And that’s the hope I’ve been given. For each task I do for her now, each act of caregiving, I still have the hope that she can manage it a bit on her own someday. Any step of independence, no matter how small, is huge. Last year, I still had to prompt her to get out of the bath. And by prompt, I mean plead and bargain and empty the tub first before being able to pry her out of it. Her ending her bath on her own is amazing.

She also now will let the dogs out or back inside when asked. She can take her plate to the kitchen. She could someday empty the dishwasher or take bagged up trash to the garbage can. She can help around the house, which would be awesome.

But for now, I’m still cleaning her room.

Outside of the house, it’s a balance of giving her freedoms and keeping her on target. There’s verbal prepping that I must do, triggers to watch out for, and always on the look out for quick exits and restrooms, depending on the emergency. It’s how I’ll try to park so that she has extra room to open the car door without hitting another car. It’s worrying the few times I let her go into the bathroom alone. It’s hoping we can hit three stores only to change plans after one. It’s both an opportunity for self-advocacy and a lesson in following rules and taking turns. Mom needs to go to the dog food aisle. Yes, we can look at clothes. No, we’re not going to the toy aisle today, you already picked out a book.

It’s letting a stranger ask her a question, and waiting to see if they understand her before stepping in to provide translation of what Maura said. It’s letting her move at her own pace when the person behind us thinks we’re going too slow. Which happens a lot. On stairs. It’s backing her up in her the right to own her space in this world. It’s letting her choose the music in the car, even though shotgun should shut her cakehole because driver picks the music.

It’s letting her choose her backpack, choose her jacket, choose if she wears socks with her shoes. It’s standing back to let her put on her own socks and stepping in to help with the shoes. It’s cutting her fingernails.  It’s fixing her plate at dinner time because she will overfill it. It’s letting her pour her own drink. It’s pulling back her hair into a pony tail every time she asks, but asking “Do you want one or two?” first. It’s putting sheets on her bed because she just. can’t. do. that.

It’s finding the energy to go watch when she says “Watch Mom!”. It’s sitting to watch a movie for the 87th time because she’s patted the seat next to her on the couch. It’s high fiving her, hugging her, tickling her because she still needs those things constantly. It’s me at my friend’s party, being the one checking on her teenager every five seconds while on the swing set – partially for safety reasons, and partially because the girl is enjoying herself so much, I can’t help but mirror the big smile on her face.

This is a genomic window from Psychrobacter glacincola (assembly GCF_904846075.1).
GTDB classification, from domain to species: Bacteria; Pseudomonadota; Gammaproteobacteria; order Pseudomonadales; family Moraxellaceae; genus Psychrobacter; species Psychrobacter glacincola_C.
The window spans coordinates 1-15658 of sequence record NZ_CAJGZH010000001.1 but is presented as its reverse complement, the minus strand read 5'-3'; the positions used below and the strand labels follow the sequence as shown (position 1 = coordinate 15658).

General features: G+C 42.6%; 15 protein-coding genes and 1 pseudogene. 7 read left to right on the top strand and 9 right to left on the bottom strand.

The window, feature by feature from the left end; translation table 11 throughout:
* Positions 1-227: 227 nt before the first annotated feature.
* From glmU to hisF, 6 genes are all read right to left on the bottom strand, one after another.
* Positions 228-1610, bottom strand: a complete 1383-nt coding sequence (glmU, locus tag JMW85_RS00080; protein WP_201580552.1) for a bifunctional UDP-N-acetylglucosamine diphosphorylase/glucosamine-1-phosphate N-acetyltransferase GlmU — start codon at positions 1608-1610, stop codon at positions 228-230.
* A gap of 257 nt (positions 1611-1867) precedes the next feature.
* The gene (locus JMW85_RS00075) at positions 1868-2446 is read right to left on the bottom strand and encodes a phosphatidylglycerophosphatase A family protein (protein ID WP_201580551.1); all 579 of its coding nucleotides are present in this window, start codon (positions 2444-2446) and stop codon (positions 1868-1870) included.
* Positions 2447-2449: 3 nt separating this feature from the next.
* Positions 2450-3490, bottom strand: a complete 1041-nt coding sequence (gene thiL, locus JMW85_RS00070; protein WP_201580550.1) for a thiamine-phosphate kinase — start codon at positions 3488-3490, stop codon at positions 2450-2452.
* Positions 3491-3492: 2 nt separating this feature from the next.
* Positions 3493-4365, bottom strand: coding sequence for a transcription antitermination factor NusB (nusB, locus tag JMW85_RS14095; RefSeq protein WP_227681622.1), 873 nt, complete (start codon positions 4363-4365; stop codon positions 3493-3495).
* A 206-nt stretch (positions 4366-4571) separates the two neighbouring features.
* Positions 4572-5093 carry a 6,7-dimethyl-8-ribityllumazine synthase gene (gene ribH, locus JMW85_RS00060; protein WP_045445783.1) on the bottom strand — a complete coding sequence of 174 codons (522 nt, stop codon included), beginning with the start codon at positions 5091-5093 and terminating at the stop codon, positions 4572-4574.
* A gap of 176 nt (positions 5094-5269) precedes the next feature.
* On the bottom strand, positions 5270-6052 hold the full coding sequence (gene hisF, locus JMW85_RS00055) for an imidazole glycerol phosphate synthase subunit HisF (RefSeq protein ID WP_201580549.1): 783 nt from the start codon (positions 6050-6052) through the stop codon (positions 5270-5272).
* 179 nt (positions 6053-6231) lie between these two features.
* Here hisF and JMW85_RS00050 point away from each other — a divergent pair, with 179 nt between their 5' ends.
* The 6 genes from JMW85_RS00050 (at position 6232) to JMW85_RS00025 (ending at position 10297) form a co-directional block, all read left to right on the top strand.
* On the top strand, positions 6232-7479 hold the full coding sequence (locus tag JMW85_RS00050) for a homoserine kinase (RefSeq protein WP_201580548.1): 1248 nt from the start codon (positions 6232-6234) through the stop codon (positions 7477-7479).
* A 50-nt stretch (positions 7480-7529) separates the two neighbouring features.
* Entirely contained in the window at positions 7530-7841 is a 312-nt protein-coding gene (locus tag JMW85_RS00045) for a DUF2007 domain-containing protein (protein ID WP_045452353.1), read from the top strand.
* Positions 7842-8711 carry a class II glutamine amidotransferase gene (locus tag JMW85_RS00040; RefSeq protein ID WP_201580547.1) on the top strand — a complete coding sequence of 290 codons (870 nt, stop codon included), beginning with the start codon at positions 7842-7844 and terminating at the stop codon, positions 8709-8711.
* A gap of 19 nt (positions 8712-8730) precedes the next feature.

It’s everything, all the time, twenty-four hours, seven days, 52 weeks, and so on, and so forth, world without end, amen.

I’m lucky she puts up with all my interference.

I’m lucky that this very cool kid lets me hang out with her.

I’m lucky that when I leave, she misses me, and when I come back, she gives me the rockstar treatment, screaming and laughing and hugging me now that I’m home.

I’m lucky that she makes this dual life of mom and caregiver not just easy, but fun.

It’s exhausting at times, and the pay, as I said, is less than crap. But the rewards – getting a front row seat in her amazing life – are worth it.

 

 

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[photo of Maura, long brown hair hanging down, pink jacket and gloves on, face beaming as she enjoys a rare PNW snowfall]

 

 

I think I’ve reached my capacity on kids movies

25 Sep

For some reason, Maura HAD to have a copy of “The Lion King” – a movie that, until now, I’ve never actually watched.

I mean, I’m sure my kids have watched it, I know my boys watched the spin-off show “Timon and Pumba”, Miriam’s choir did the full “Circle of Life” song last year – but somehow, I missed actually viewing the whole movie.

Thanks to Maura’s need to watch movies 3928 times in a row, I have now watched “The Lion King” – or as I’ve dubbed it, “Simba Doing Stupid Things”.

Really Simba, your father is James Earl Jones, you shouldn’t be this dumb. And really? You’re gonna follow Uncle Scar around? And watch him kill your father and slap your mother around, only to trust him enough to walk away? His name is Scar! He has a British accent! Come on already!

Again – I shouldn’t be left alone with kids movies. Especially ones where one of the main songs is “I Just Can’t Wait to be King” – a happy song about eagerly awaiting your father’s death so you can snatch up all the power. How very Shakespearean.

And then I discovered that Matthew Broderick was the voice of grown Simba.

Matthew Broderick.

Matthew.

Broderick.

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My friends were all “How did you not know this?” and I was all “I DON’T KNOW!”

Seriously, I don’t know how I got through the past 23 years of this movie’s existence not knowing Matthew Broderick played Adultish Simba.

Proving that no matter what your age, there’s always something new to learn.

Like “Hakuna Matata” – sure, it means “no worries” but it also seemed to be interpreted as “Yeah, so your father just died and you ran away because once again, you listened to Uncle Scar and you’ve not thought once that your mother might think you’re dead??? You made your mother worry this whole time!”

Seriously, Disney, what’s with you having characters run off? Snow White…Ariel…Simba…Elsa…okay, Rapunzel took off, but she was literally imprisoned so I support her choice. Disney is just a bad series of “People making poor choices”.

Again, maybe I just need to stop watching them all seventeen times a week. Oversaturation is a bad thing.

I just feel bad for “The Lion King” – it starts off so gloriously…the choir, the scenery, the uplifting song and tiny lion cub, James Earl Jones. “Before sunrise, he’s your son.” – what’s not to love?

Well, besides 30% of the movie being Scar going on about how he’s going to kill everyone.

Yeah, I definitely need less cartoons in my life.